resolve after the Russian intervention in Ukraine.
The White House unveiled plans for a $1 billion initiative to send more of its military to Europe on a temporary basis but stopped short of promising to beef up its permanent presence as some of Washington's allies are seeking. It said the US would review its force presence on the continent.
Speaking in an aircraft hangar at Warsaw airport where he met US airmen taking part in a joint programme with the Polish air force, Mr Obama said US commitments to Poland and the region were a cornerstone of the United States' own security.
"As friends and allies we stand united together," said Mr Obama, whose two-day stay in Warsaw will include meetings with Ukrainian President-elect Petro Poroshenko and other central and eastern European leaders.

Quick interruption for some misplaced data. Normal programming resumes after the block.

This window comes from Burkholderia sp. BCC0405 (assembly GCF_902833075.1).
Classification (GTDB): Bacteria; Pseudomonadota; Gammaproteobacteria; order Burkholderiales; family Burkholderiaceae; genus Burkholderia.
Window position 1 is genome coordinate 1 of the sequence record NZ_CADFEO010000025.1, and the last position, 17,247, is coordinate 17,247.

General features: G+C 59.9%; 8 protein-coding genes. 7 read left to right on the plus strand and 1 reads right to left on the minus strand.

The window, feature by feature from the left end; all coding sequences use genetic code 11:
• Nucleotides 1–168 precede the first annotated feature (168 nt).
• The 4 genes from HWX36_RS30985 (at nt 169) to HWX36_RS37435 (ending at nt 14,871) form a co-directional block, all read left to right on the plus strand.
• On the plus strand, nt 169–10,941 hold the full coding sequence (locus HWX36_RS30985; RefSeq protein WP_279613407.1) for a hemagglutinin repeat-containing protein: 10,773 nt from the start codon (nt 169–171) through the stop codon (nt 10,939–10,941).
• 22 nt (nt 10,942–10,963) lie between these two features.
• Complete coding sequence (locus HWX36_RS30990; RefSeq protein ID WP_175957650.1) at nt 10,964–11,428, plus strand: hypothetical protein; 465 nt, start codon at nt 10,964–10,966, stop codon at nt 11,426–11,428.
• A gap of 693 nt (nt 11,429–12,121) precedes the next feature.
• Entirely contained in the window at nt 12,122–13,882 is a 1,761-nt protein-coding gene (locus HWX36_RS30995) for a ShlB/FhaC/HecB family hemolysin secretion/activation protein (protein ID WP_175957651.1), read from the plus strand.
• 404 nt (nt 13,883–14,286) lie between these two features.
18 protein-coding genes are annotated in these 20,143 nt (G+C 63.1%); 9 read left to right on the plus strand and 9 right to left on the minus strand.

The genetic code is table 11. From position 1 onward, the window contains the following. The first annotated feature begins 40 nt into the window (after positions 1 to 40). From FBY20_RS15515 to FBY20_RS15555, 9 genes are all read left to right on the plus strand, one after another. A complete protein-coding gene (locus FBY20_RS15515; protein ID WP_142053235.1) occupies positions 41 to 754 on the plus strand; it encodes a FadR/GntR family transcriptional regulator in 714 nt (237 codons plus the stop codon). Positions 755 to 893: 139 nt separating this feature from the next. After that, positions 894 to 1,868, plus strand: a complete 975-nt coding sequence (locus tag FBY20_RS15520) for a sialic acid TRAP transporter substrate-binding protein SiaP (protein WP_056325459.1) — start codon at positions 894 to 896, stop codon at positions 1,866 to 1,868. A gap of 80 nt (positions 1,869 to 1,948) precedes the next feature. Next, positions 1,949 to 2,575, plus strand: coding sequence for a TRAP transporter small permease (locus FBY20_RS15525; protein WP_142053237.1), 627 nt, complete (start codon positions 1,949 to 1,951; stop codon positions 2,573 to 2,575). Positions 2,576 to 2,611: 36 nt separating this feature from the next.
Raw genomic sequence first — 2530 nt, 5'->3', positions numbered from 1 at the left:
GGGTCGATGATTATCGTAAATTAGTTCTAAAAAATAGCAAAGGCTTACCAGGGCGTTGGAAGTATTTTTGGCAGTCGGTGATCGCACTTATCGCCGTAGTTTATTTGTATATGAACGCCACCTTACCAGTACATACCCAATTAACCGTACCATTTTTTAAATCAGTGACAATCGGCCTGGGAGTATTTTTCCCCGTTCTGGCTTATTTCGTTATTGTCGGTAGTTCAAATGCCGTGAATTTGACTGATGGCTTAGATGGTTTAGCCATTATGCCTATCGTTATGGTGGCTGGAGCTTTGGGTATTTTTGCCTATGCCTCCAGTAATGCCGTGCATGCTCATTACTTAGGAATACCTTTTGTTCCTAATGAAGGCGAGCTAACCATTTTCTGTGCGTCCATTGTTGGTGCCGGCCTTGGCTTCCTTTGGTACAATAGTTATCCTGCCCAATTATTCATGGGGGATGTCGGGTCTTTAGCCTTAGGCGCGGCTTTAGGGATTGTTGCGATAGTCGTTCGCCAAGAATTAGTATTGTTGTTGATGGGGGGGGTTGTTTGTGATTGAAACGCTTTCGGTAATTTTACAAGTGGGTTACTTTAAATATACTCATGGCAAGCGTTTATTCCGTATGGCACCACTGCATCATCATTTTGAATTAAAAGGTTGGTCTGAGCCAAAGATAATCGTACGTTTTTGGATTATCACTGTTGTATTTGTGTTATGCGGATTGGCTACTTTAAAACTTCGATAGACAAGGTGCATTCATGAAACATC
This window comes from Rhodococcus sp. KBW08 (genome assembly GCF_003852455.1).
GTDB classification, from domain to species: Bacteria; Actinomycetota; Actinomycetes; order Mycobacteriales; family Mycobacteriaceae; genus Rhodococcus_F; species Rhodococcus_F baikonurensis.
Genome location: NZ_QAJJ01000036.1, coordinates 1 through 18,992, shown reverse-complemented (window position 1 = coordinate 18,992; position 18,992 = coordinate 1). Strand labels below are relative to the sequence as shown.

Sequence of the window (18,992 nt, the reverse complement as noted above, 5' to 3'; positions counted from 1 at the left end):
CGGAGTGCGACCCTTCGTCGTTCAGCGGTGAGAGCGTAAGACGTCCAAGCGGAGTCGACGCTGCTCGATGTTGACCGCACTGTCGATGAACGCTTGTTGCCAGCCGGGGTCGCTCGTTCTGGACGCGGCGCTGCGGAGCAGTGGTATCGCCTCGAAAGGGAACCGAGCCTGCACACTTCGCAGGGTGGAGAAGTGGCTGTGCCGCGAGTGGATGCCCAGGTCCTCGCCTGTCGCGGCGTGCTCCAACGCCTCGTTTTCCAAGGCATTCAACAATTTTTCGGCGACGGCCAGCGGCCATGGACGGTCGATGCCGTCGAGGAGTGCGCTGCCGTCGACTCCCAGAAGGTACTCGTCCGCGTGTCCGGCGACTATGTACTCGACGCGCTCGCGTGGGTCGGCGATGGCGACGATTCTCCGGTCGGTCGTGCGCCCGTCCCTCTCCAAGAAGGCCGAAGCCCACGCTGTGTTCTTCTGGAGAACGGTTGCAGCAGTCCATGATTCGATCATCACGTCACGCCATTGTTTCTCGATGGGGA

Mr Obama is under pressure from critics at home, who say he is not showing enough firm leadership on the world stage, and from some Nato allies in eastern Europe who fear they may be the next targets for Russian expansion and want more US protection.
But Western powers must also strike a delicate balance, because a big increase in Nato forces on Russia's borders could prompt reciprocal steps from the Kremlin and spiral into an arms race.
Nato defence ministers met in Brussels yesterday to look at long term measures to strengthen alliance defences in eastern Europe.